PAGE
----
Passover Resources from Rabbi Spitz

Dear Friends,

Our Pesech seders are a celebration of our collective identity. The following are some resources to help you prepare and to enrich your gathering of family and friends.

1.The Order of the Haggadah, a Program. When we read through the Haggadah its structure is unclear, which is ironic since the word “seder” means order. The traditional seder is actually a four-act play. The second act is the “telling,” composed of four different tellings, each structured with a question, an answer, and words of praise. Please consider using this program to both pace and give context to the flow of the teaching.

2.This year the Conservative Movement’s Law Committee approved the eating of rice, beans, tofu, corn, and chickpeas on Pesech, in Hebrew called Kitniyot. Beginning in the 12th century, Ashkenazic Jews (those living in Eastern Europe) avoided eating legumes on Passover for fear of confusion. Technically, it was permitted to eat these items as they are not of the five forbidden grains: barley, wheat, oats, spelt and rye. The forbidden grains are precisely the items that we also used to make matzah. Jews from Iran, Yemen, and Mediterranean countries (Sephardim) never forbade kitniyot. The Conservative Movement has decided that now is the time to offer this more expansive alternative due to the unity of Jews and the increase in vegans or those eating more vegetables. This ruling does not mean that a Jew needs to eat rice and many will refrain from doing so due to family custom. I share a few articles on the topic to further fill you in. I will add that I come to this topic with some hesitation, as I am used to a certain approach to Passover and yet this year, I am open to eating what until now was outside Ashkenazic practice. Heaven knows, there will remain for my family and me many rules of Pesech eating.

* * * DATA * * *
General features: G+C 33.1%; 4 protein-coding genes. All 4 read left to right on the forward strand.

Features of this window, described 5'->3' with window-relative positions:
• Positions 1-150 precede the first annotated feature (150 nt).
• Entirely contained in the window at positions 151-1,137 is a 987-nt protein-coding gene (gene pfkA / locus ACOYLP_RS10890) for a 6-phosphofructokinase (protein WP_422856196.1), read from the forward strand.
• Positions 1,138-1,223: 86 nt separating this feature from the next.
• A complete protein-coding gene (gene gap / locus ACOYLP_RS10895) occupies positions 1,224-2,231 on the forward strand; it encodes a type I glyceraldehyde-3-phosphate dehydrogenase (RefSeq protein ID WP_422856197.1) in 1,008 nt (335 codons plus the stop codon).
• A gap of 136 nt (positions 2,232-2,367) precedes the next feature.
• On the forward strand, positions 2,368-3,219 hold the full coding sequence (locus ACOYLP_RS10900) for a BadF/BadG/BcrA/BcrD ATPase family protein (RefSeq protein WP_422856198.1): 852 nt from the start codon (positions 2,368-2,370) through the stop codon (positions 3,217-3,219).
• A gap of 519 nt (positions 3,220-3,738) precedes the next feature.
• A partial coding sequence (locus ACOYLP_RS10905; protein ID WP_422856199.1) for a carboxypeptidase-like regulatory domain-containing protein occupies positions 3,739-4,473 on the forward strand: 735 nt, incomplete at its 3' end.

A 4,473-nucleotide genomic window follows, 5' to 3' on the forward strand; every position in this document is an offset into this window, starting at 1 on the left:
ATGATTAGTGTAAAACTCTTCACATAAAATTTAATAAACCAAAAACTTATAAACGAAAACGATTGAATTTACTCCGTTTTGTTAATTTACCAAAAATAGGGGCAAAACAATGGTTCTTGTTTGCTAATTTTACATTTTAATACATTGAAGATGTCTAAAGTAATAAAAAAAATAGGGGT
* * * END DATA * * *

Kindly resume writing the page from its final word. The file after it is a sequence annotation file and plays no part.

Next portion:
Los Angles Jewish Journal, “Rice and beans for Ashkenazi Jews on Passover?”

Reisner and Levin, “A Teshuvah permitting Ashkenzin to eat kitniyot on Passover,”

Elliot Cosgrove, A Manhattan Rabbi’s Sermon on kitniyot and why he will not be eating rice this year:

3.A detailed guide for the preparation of foods for Pesech:

4.Carl Cedar, our music specialist, has put together a collection of songs to enliven your Seder.

So many food rules! Particularly on Passover what we eat tells a story of our people’s past and our identity. Traditionally, the greeting for Passover is “May you have a kosher and happy holiday.” May it so be for you and your family.

Hag Sameakh, Elie